OK, maybe 30.

(To read all of the Company for Christmas series, click here.)

Where coonhounds spend eternity

On a dreary Labor Day in 1937, Key Underwood wrapped his faithful hunting companion of 15 years in a cotton sack, buried him in a three-foot deep grave in a meadow in northwest Alabama and used a hammer and a screwdriver to chisel his dog’s name into a rock: Troop.

Since then, 184 more hunting dogs from across the U.S. have been laid to rest in the remote wilderness of Freedom Hills — all of them coonhounds.

The Key Underwood Coon Dog Memorial Graveyard is, according to its website, the only cemetery in the U.S. that allows only coonhounds.

coondogcemetery

The burial spot was a popular hunting camp “where coon hunters from miles around gathered to plot their hunting strategies, tell tall tales, chew tobacco and compare coon hounds. Those comparisons usually began and ended with Troop … He was the best around.”

Troop, who was half redbone coonhound and half birdsong, was known throughout the region as the best, according to the website, and after his burial, other hunters started burying their favorite coon dogs at the same site.

The coonhound cemetery’s headstones are crafted of wood, rock and sometimes sheet metal, and they pay homage to dogs with names like Patches, Preacher, Smoky, Bean Blossom Bomma and Night Ranger. Often, etched along with the names, are brief tributes such as one that reads: “He wasn’t the best, but he was the best I ever had.”

In a 1985 interview, Underwood said he once received a letter from a woman in California, asking why other breeds couldn’t be buried there.  “You must not know much about coon hunters and their dogs,” he responded, “if you think we would contaminate this burial place with poodles and lap dogs.”

To qualify for burial in the cemetery, the dog’s owner must claim their pet is an authentic coon dog, a witness must testify to the same, and a member of the local coonhunters’ organization must be allowed to view the coonhound to confirm its breed.

“We have stipulations on this thing,” says the cemetery’s caretaker, William O. Bolton, secretary/treasurer of the Tennessee Valley Coon Hunters Association. “A dog can’t run no deer, possum — nothing like that. He’s got to be a straight coon dog, and he’s got to be full hound. Couldn’t be a mixed up breed dog, a house dog.”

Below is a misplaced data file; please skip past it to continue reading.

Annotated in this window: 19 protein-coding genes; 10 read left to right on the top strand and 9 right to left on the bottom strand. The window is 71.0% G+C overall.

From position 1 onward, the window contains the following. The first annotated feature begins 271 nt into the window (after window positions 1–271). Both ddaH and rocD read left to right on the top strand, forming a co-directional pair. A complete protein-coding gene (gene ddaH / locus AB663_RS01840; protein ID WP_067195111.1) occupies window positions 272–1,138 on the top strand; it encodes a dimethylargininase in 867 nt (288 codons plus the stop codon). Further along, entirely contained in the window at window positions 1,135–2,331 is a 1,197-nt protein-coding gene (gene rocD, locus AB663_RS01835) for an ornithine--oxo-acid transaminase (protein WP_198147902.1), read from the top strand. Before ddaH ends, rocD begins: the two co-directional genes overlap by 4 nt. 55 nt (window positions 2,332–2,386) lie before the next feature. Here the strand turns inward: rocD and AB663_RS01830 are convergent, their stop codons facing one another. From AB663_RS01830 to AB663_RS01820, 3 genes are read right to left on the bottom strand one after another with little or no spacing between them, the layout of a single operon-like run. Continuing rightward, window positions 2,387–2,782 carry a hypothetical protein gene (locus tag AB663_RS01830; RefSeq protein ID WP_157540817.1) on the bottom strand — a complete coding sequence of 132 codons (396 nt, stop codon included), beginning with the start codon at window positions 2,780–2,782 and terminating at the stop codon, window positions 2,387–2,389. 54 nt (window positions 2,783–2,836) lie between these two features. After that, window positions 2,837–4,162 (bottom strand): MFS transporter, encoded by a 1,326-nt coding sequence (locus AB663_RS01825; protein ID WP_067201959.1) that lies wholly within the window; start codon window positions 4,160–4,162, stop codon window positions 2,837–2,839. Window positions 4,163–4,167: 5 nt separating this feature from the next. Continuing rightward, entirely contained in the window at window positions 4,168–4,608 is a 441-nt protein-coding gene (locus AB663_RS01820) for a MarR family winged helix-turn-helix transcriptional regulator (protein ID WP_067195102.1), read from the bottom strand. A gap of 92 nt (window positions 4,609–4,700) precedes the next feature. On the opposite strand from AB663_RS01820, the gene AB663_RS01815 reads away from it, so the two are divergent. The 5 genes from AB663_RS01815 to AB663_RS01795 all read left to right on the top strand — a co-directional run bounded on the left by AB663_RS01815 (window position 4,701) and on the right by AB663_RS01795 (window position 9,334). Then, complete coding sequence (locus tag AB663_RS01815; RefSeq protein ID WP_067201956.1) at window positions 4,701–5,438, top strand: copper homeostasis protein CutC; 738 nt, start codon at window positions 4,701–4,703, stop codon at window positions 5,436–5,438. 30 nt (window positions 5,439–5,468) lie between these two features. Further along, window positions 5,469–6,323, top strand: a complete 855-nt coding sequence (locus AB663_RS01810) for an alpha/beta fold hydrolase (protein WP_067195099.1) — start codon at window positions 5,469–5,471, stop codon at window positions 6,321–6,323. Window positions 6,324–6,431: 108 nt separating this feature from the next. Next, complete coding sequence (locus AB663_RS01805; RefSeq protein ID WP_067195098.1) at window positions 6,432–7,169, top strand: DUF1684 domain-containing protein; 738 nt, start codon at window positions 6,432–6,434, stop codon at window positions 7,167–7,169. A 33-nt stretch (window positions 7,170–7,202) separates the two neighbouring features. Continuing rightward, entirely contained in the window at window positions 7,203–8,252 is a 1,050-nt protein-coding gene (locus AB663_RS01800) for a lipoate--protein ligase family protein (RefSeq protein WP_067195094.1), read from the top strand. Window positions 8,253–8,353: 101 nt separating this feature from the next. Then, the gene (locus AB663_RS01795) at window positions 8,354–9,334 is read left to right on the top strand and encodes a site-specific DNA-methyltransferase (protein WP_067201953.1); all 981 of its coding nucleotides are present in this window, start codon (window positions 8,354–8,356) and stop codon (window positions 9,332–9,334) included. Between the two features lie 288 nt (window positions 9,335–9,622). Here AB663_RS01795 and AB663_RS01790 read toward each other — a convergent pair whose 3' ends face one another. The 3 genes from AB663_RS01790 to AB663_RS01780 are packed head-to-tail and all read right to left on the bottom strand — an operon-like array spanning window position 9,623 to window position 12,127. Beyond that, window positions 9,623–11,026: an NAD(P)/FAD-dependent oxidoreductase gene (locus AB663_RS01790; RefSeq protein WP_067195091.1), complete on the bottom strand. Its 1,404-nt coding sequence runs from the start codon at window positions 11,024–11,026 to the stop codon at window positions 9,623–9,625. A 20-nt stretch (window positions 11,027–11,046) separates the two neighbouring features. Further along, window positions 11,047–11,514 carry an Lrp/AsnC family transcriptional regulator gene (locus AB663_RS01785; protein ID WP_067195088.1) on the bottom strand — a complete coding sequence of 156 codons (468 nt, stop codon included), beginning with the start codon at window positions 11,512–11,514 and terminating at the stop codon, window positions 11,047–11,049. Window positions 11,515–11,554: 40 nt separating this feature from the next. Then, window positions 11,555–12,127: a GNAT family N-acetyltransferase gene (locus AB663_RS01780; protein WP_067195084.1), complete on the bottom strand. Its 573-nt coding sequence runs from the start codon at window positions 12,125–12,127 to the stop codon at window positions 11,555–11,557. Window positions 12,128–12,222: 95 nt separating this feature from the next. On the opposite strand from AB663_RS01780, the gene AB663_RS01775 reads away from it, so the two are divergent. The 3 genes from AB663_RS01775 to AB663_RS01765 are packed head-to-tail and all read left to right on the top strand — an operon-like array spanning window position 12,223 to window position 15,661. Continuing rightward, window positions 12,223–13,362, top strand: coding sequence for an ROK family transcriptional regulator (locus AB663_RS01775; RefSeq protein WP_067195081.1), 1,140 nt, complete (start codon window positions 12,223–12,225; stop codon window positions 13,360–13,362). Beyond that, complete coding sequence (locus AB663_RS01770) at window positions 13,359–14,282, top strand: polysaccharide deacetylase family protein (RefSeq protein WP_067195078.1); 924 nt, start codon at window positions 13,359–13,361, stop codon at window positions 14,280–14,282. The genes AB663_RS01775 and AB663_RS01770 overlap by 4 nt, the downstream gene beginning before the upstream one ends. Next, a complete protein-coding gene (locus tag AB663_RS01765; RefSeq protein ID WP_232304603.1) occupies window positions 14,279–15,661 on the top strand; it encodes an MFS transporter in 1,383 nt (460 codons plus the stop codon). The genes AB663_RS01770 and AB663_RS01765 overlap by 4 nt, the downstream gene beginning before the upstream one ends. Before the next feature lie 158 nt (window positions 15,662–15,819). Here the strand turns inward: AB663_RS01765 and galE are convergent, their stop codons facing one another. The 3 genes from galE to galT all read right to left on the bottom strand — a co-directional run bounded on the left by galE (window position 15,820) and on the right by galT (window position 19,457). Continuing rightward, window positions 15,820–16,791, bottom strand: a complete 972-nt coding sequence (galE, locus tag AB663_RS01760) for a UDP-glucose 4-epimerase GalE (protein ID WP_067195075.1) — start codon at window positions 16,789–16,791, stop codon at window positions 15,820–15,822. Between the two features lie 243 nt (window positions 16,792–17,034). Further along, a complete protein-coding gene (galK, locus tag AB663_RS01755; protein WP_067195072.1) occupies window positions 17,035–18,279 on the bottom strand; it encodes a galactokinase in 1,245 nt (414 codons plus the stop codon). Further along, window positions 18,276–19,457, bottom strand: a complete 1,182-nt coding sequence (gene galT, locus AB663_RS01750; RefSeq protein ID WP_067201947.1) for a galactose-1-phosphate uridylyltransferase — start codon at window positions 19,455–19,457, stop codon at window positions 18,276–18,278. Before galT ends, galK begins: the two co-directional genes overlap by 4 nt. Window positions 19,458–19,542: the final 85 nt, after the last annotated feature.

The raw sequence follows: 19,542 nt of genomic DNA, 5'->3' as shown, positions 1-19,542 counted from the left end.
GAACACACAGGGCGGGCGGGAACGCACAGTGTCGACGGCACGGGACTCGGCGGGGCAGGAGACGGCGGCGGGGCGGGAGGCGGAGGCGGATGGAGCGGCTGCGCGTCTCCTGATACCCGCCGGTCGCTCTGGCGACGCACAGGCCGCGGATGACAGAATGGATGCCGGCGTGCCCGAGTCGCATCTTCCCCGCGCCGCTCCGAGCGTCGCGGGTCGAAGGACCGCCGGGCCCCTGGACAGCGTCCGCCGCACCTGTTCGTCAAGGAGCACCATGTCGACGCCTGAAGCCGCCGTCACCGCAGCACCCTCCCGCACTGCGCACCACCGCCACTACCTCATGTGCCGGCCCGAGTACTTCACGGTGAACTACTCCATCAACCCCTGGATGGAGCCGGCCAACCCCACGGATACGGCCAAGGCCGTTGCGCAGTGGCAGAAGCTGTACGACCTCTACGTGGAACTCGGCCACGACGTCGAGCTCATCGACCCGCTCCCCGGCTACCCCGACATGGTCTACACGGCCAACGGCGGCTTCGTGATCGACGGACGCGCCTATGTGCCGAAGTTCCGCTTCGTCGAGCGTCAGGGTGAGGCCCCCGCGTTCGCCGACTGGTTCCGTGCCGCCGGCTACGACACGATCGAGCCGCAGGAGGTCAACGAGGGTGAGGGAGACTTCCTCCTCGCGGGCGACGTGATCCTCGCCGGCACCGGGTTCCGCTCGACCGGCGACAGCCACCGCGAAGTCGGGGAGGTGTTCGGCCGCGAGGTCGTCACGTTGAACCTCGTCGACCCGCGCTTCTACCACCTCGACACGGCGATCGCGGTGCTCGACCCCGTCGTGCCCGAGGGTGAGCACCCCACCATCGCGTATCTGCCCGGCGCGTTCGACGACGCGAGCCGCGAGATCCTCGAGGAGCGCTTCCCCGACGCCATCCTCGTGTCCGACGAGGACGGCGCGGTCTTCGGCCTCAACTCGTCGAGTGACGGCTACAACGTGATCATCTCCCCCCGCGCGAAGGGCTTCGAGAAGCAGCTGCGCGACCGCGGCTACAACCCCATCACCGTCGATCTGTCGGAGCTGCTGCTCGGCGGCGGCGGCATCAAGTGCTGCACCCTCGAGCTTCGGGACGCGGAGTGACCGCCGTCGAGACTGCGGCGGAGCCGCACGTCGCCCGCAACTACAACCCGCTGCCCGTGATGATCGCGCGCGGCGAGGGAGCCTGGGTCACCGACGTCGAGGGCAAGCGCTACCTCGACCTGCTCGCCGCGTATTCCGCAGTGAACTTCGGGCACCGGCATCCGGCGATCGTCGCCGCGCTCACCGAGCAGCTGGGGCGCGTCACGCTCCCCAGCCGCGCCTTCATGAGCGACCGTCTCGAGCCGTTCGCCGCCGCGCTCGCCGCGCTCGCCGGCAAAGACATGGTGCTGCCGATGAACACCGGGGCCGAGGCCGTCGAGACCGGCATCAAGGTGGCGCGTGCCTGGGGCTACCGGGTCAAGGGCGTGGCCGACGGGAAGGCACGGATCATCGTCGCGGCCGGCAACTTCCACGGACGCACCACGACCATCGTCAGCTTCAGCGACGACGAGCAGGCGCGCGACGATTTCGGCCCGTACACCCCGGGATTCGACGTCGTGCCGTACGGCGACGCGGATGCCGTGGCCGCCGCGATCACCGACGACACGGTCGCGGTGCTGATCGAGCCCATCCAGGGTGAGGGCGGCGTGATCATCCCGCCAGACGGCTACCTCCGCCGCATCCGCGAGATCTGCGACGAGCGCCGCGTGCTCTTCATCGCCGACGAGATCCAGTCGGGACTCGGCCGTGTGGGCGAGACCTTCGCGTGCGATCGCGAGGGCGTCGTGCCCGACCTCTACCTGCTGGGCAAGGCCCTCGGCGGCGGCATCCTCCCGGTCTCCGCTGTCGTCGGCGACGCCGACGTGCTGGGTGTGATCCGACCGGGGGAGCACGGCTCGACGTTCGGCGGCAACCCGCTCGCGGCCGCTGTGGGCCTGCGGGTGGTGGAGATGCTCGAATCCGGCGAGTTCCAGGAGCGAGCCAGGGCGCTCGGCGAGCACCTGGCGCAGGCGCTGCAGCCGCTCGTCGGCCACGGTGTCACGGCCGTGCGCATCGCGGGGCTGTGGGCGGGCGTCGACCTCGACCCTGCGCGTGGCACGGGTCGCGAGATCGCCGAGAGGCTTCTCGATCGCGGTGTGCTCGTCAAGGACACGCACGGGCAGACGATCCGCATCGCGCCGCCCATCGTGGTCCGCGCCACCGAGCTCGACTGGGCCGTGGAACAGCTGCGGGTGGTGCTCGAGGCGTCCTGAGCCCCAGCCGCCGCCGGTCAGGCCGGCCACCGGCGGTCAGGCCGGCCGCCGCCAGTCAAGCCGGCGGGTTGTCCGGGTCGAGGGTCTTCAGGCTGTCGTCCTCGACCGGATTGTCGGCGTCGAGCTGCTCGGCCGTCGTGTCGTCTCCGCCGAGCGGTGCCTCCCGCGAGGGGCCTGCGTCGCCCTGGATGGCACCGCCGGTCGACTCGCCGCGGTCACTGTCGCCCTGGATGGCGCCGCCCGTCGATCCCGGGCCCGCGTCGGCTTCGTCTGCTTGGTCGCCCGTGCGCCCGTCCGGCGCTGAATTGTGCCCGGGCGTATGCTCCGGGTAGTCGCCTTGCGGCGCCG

Dragged dog: Ugly act in a place of beauty

monument_valley_556x200

 
A truly ugly act took place this morning in a truly beautiful place: A dog was dragged two miles to his death at the Colorado National Monument near Grand Junction.

The dog — a German shepherd, or shepherd-blue heeler mix — was found with a silver and blue rope around its neck by the chief of maintenance at the monument about 4:30 a.m., according to a park press release.

“This was an incredible act of cruelty done to a defenseless animal,” Joan Anzelmo, superintendent of the monument told The Denver Post. “It is a sickening, sickening type of crime. We are leaving no stone unturned.”

In terms of despicability, we’d have to rank it up there with the dog thrown off a bridge in Lithuania — and it’s a reminder, too, that we in America, despite all the do-gooding when it comes to dogs, have a long way to go as well when it comes to protecting animals from the depraved individuals among us.

Anzelmo said tracks left in the snow clearly show the dog initially walked behind the car, then ran and then was dragged when it couldn’t keep up with the vehicle. Once dead, it was untied from the vehicle and dumped.

She said the dog was pulled up one of the steepest hills at the monument, through two inches of snow and multiple switchbacks, and either ran or was dragged as the car climbed 1,000 feet in elevation.

draggeddogThe animal was neutered and showed no signs of previous abuse, she said. A veterinary pathologist from Colorado State University will perform a necropsy on the dog.

Anzelmo said rewards will be offered to apprehend the persons responsible, and that some tips have already come in over a tip line established as part of the investigation:  970-712-2798. Callers may remain anonymous.

“The employees of Colorado National Monument are sickened by this heinous act and are determined to find the person who committed this cruel crime,” the park press release said.

(For subsequent posts and all of our coverage of Buddy, click here.)

(Photos: National Park Service)